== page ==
I’ve just been working on a new presentation around banking trends in the retail space. One of the key things that comes out of this is the old multichannel nugget, which has also reared its ugly head in a new report from EFMA.
The headline news from the report is that almost half of Europe’s retail banks are seeking to harmonise and improving cooperation between branch, internet and call centre channels this year as their top strategic priority.
Part of the reason for this is that branch sales are declining (from 82% of sales generated in 2007 to 78% today) whilst internet sales of bank products doubled (to 10%) and are predicted to double again between now and 2013.
Similarly self-service is heavily on the rise, with teller transactions down by 3.5% whilst self-service has gone up by 15% over the last year.
The reason I say it’s ugly is that this comes up as a theme so often that it sits with ‘customer service’, ‘process management’ and ‘employee satisfaction’ as a phrase that is meaningless because no-one really deals with it.
OK, OK, so I’m cynical, but I’ve already explained why in a recent blog entry, and the multichannel challenge is no different.
How can I say such a thing?
Well, we were saying it way back in 1997 when I worked for NCR.
Way back then, new channels were rising fast.
Call centre was a problem, and ATM was viewed as a sales and marketing opportunity.
Then the internet hit and email was rising as a communication tool with the banks.
Yes, amazingly, this was an issue way back in the dim, distant past.
So NCR launched a thing called the multichannel integrator.
The multichannel integrator was meant to be a single platform that could enable bank consistent interaction across branch, ATM and call centre, and then yes, across the internet and mobile.
You may not believe it, but here’s a few slides from my old PowerPoint deck back then.
Bearing in mind this is 1997, we were talking about the rise of 24*7 mobile and wireless banking …
… which we called Martini Banking (anytime, anyplace, anywhere … the strapline from an old Martini advert).
The rise of new web communities …
And the early signs of the experience economy …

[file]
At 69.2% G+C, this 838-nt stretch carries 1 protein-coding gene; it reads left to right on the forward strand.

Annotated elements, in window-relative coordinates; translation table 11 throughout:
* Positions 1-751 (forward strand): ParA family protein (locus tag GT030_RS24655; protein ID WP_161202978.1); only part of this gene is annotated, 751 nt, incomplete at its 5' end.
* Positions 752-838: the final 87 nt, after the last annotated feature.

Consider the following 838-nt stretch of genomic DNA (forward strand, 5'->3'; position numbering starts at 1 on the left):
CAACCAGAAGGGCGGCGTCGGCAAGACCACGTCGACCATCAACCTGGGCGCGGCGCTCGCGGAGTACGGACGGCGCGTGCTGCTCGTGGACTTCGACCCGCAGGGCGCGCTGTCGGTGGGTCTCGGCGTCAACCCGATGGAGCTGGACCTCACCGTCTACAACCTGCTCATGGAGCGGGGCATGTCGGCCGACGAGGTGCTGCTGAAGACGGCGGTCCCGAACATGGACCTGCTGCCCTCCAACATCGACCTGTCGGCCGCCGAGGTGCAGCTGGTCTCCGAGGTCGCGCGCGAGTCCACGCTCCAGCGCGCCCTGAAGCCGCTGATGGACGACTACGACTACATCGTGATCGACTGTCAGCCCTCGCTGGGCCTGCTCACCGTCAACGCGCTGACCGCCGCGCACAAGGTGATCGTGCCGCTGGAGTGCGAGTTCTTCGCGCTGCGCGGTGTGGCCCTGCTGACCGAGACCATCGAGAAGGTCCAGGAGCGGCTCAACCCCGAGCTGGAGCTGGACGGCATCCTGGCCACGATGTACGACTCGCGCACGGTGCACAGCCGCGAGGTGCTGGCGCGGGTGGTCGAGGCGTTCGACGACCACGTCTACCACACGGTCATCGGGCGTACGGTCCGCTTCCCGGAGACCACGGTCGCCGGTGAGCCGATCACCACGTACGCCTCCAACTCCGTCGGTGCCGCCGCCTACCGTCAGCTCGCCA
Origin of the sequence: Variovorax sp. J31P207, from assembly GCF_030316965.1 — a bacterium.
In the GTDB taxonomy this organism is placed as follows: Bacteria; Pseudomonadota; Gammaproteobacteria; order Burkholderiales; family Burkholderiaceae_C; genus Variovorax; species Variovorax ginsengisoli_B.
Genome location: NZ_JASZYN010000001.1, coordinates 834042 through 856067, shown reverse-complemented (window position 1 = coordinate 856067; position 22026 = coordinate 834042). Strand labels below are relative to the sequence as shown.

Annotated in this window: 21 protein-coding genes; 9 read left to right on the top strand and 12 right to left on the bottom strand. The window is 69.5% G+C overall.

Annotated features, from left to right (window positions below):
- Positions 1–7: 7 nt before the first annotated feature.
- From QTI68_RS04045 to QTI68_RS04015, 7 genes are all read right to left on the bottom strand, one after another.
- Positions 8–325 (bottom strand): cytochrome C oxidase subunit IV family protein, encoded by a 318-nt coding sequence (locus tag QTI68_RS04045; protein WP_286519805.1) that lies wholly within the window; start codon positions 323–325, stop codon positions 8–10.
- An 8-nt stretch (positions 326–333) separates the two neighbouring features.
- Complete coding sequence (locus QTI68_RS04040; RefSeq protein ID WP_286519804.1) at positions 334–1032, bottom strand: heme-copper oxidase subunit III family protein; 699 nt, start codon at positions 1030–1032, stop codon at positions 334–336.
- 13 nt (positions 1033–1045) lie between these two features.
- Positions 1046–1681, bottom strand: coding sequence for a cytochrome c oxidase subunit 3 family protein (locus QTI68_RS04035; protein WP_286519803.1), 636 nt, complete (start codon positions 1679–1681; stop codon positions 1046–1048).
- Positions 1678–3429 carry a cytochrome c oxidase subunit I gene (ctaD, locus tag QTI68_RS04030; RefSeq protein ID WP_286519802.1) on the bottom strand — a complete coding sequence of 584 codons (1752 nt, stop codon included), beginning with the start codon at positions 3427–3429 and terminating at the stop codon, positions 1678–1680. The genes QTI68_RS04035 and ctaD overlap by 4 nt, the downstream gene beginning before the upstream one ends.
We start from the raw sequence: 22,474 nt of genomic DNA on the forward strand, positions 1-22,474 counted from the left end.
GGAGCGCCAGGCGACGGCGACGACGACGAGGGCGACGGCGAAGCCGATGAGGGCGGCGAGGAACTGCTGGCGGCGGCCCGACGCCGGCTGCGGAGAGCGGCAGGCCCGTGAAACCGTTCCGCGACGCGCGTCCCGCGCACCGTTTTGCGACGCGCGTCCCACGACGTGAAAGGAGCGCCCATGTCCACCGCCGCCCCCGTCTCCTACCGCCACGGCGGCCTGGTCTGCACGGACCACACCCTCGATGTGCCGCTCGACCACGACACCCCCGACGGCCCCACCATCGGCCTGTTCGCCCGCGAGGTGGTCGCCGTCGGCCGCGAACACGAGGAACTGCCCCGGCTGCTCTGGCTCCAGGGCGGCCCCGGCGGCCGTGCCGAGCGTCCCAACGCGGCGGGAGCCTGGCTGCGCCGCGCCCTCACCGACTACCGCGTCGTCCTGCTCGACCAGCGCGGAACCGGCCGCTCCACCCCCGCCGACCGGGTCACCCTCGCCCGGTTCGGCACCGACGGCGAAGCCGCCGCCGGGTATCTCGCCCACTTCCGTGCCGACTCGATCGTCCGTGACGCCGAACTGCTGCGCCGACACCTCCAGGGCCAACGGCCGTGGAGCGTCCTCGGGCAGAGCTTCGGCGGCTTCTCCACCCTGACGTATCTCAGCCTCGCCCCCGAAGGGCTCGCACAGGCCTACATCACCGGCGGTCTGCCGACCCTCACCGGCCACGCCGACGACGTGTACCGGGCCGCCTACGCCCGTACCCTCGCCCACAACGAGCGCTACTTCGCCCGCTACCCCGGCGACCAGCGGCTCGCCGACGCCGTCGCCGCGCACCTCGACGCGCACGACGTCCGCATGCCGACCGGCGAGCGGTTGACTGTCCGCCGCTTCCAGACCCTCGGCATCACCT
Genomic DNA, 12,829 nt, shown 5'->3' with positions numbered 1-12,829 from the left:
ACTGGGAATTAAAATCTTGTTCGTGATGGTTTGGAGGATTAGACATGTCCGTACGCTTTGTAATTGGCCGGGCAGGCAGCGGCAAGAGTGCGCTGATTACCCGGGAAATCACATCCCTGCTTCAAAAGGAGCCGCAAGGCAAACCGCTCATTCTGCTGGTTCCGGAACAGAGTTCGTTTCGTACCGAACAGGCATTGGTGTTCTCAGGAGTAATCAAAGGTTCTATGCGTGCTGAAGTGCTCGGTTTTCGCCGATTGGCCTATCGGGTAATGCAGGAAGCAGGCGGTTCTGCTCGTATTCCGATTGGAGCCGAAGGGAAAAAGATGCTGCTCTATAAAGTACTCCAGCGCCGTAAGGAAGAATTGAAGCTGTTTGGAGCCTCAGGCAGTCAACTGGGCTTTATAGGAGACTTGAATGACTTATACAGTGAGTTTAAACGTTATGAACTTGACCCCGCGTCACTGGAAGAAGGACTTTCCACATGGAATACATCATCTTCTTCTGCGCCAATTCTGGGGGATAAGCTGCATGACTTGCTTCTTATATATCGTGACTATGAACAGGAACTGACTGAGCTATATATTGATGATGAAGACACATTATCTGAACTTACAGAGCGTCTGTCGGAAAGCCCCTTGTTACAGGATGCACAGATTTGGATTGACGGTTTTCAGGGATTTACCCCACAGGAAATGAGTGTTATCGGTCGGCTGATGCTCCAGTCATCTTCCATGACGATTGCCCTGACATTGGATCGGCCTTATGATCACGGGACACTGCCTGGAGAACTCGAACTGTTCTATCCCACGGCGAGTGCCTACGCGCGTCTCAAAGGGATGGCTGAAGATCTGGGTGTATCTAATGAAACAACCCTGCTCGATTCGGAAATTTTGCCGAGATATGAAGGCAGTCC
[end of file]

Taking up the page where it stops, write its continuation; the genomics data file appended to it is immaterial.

Thanks to consumer demands …
In fact, looking at these slides it amazes me how much of what we talk about today is still the same.
It’s all about getting the most from employees in delighting customers to create good business.
But then, that’s always what business is about isn’t it?
Happy people = happy customers = happy business.
Now then, back to the multichannel bit.
Multichannel back in 1997 was an issue as customers were starting to interact over many access channels and consistency was a big challenge.
Could the branch tell the customer the same thing the customer read online yesterday?
Would the call centre know what the branch said?
Can the ATM be used to provide advisory notes on receipts?
All of these would be handled by the multichannel integrator.
Now, we’re in an even bigger dilemma as answering emails and phone calls has escalated to sending and responding to text alerts, blog comments, tweets and facebook wall posts.
The immensity of demand over remote channels has significantly changed the mix and complexity of handling multichannel interactions.
And handling them consistently is the key.
After all, I wouldn’t want the branch to say they couldn’t offer me a loan after going through an online self-assessment test the previous evening where I’m told it’s no problem.
Similarly, I wouldn’t want a call centre to ring offering a loan when I’ve just paid one off the previous night through my mobile payments app.
And it goes further than just having consistency across these channels and interactions; it’s also mining the data intelligently, as discussed last week.
What I mean by this is that if the bank knew from my IP address – which they know from my online banking records – that I had been looking at their mortgage offers the previous night, then it would be great marketing to get a call the next day saying: “can we clarify anything related to our mortgage offers? Is there anything you specifically are considering and did the online service answer all of your questions?”
I know that some folks, like Jacques, may find that scary … but I personally like it and, as a bank service, believe this will again become more predominant and notable.
After all , it’s all about happy people = happy customers = happy business, and the more that technology can manage and bridge those gaps to create consistent service, responsive people and profitable products, the better.